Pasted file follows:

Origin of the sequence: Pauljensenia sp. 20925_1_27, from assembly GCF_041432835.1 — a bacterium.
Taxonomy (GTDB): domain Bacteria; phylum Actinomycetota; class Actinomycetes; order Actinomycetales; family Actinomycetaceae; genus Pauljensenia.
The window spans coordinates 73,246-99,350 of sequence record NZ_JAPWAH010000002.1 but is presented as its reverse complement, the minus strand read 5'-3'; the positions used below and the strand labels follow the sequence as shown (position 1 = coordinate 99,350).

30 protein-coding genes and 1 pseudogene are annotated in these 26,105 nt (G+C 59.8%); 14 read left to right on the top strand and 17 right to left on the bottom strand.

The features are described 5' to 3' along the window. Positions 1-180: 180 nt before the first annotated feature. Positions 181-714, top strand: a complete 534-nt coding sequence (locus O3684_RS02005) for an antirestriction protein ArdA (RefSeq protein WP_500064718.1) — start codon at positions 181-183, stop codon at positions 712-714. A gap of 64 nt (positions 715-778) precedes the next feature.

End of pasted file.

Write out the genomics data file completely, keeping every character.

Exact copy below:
Origin of the sequence: Pauljensenia sp. 20925_1_27, from assembly GCF_041432835.1 — a bacterium.
Taxonomy (GTDB): domain Bacteria; phylum Actinomycetota; class Actinomycetes; order Actinomycetales; family Actinomycetaceae; genus Pauljensenia.
The window spans coordinates 73,246-99,350 of sequence record NZ_JAPWAH010000002.1 but is presented as its reverse complement, the minus strand read 5'-3'; the positions used below and the strand labels follow the sequence as shown (position 1 = coordinate 99,350).

30 protein-coding genes and 1 pseudogene are annotated in these 26,105 nt (G+C 59.8%); 14 read left to right on the top strand and 17 right to left on the bottom strand.

The features are described 5' to 3' along the window. Positions 1-180: 180 nt before the first annotated feature. Positions 181-714, top strand: a complete 534-nt coding sequence (locus O3684_RS02005) for an antirestriction protein ArdA (RefSeq protein WP_500064718.1) — start codon at positions 181-183, stop codon at positions 712-714. A gap of 64 nt (positions 715-778) precedes the next feature.